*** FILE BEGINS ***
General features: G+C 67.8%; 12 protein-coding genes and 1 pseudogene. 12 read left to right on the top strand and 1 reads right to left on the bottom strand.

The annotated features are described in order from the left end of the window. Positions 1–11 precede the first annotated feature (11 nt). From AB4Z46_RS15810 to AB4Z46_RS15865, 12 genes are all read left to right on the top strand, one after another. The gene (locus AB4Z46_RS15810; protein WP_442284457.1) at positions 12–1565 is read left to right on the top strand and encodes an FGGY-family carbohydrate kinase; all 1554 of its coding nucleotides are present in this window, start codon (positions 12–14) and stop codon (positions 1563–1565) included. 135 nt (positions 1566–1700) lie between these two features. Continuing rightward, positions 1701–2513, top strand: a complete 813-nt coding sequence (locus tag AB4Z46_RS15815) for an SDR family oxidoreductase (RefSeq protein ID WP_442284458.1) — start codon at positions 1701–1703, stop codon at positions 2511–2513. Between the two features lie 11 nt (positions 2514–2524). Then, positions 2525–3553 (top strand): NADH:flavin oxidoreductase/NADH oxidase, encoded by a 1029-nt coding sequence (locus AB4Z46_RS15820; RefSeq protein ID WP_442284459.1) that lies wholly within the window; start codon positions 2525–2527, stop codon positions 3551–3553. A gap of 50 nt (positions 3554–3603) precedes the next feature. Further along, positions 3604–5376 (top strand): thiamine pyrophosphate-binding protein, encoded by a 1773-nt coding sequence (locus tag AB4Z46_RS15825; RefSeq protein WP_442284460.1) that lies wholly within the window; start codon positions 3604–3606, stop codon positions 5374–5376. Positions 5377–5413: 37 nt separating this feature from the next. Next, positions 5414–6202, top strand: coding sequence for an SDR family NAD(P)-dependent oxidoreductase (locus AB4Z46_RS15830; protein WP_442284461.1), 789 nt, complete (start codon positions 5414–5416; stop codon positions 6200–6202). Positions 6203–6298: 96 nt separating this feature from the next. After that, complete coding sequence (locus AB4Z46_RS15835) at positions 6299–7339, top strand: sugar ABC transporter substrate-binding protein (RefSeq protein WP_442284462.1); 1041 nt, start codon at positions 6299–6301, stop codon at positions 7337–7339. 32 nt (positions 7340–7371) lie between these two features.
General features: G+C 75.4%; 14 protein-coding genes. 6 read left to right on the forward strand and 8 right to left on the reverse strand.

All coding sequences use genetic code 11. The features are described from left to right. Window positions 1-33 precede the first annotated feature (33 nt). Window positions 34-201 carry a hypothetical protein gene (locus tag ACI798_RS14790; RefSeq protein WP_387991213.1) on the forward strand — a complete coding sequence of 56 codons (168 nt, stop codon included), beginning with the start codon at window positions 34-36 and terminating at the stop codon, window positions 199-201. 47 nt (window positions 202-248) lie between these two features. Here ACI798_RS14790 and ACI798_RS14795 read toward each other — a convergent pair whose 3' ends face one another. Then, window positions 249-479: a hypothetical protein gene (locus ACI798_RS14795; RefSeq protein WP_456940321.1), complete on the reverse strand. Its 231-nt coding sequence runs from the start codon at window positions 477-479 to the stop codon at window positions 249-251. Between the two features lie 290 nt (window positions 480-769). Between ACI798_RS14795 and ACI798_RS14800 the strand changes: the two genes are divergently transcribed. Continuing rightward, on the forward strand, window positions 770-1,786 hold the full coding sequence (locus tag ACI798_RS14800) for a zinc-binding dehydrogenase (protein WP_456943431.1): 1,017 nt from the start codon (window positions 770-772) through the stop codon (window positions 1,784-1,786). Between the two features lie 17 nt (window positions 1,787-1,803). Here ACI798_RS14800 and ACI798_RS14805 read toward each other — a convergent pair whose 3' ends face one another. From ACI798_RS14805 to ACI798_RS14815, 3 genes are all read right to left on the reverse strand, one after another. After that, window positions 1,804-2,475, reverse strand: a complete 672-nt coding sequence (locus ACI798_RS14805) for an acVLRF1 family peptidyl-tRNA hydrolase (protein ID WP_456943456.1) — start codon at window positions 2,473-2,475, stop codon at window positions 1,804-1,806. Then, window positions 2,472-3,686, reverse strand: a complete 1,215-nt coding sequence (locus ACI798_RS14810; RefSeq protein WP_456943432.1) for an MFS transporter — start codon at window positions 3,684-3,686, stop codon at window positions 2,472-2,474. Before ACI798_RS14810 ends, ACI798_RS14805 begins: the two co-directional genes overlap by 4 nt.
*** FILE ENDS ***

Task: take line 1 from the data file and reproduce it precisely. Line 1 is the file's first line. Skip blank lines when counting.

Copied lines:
General features: G+C 67.8%; 12 protein-coding genes and 1 pseudogene. 12 read left to right on the top strand and 1 reads right to left on the bottom strand.